The ABA Track at Binghamton University is the first undergraduate program in the nation to receive course sequence approval by the international Behavior Analyst Certification Board.
Please refer to the table on the next page that demonstrates how courses taught in the ABA Track align with requirements for the Board Certified Assistant Behavior Analyst (BCaBA) credential.
The Undergraduate Track in Applied Behavior Analysis is designed for students in the psychology major track who have a strong interest in children's services, for graduate school and/or careers in: human services; specifically clinical psychology; education and speech; research; and public policy, with particular emphasis in autism spectrum disorders and learning disabilities.
The ABA Track has three practicum concentration areas. Dr. Rachel N. S. Cavalari, BCBA-D is the ICD Practicum Liaison.
What is Applied Behavior Analysis? Applied Behavior Analysis is a specific conceptual and methodological approach for educational and treatment intervention that historically derives primarily from research in psychology on basic learning processes. Applied Behavior Analysis refers to the precise analysis of behavior and learning patterns and the conditions that serve to elicit and maintain these behaviors and patterns. Unfortunately, these principles and the substantial body of knowledge that they are based upon is often mistranslated and simplified such that reference is only made to simple techniques such as motivational reward and other such isolated procedures. This does not at all capture the sophistication, complexity, effectiveness, nor principles of applied behavior analysis.
Applied Behavior Analysis must also be discussed within the context of the particular characteristics of the individual receiving services, as well as family, social and political contexts. The choice of setting, structure and goals is highly dependent upon the diagnostic issues surrounding the individual, whether that be autism, developmental delay, learning disability etc. Strong emphasis is placed upon knowledge of basic and applied research, professional ethics, and practical skills. The philosophy of the Psychology Major Track in Applied Behavior Analysis is that the teaching of Applied Behavior Analysis must be done in a systematic and comprehensive manner that directly addresses appropriate application, taking into consideration issues that are inherent in the delivery of educational and clinical services.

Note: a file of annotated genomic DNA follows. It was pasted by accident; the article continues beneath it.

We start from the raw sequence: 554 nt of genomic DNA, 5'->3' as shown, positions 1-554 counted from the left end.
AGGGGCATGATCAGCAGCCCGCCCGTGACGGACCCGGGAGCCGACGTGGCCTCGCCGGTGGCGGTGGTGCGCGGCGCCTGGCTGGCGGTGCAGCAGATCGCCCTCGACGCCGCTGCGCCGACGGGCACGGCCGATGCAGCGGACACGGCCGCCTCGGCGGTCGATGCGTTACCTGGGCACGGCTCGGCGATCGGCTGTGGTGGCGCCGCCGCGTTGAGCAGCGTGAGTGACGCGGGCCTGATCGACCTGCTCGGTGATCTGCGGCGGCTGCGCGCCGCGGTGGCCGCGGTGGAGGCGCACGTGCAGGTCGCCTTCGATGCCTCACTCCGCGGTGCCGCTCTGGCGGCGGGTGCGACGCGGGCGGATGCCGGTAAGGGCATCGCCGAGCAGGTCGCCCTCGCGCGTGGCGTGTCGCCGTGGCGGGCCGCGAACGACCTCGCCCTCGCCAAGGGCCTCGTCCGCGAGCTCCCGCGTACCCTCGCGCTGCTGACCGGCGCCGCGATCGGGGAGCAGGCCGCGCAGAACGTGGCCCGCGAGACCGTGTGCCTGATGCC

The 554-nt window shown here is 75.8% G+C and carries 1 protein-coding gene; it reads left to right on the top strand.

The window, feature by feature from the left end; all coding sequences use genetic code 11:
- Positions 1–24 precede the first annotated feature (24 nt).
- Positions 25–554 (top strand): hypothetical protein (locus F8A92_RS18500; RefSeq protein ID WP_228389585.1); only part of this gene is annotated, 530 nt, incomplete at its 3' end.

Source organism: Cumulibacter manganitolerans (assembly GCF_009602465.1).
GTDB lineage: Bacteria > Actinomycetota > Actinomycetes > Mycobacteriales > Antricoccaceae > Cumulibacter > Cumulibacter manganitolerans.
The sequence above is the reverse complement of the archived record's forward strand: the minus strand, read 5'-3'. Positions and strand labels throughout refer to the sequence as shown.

Students involved in the program can participate in the following roles:
Trainee - Undergraduates in PSYC 355 who assist staff with a child or group of children under continual supervision wherein feedback is provided on performance. Feedback is provided in both written and verbal format. Emphasis is on initial skill acquisition of ABA principles and techniques.
Advanced Trainee - Undergraduates chosen from the most exemplary undergraduates in the psychology track in ABA with responsibilities that include assistance to staff members and direct instruction to the children under supervision of staff. Emphasis is on further development of skills under a wider range of contexts.
Peer Mentor - Undergraduates, who are also advanced trainees at ICD, expected to provide peer mentoring, feedback, and ongoing support to both trainees and other advanced trainees.
Research Assistant - Undergraduates expected to assist with various ongoing research projects, including but not limited to research protocol implementation, behavioral observation, and data collection, entry, and analysis.
Being an undergraduate at the ICD provides a hands- on experience unlike other programs that truly promotes Binghamton University’s motto, “From breadth through depth to perspective.” While undergraduates are assessing and teaching children vital skills, they also are students and learn important skills through this unique opportunity.
In every concentration and role, students positively benefit in a number of ways:
- Experience for graduate school or employment after graduation.
- Opportunities to tailor an experience that is most beneficial to an undergraduate’s personal goals.
- Hands-on experience with children.
- Ongoing and varied opportunities for students interested primarily in research.
- Completion of an approved course sequence for behavior analysis certification at the assistant level.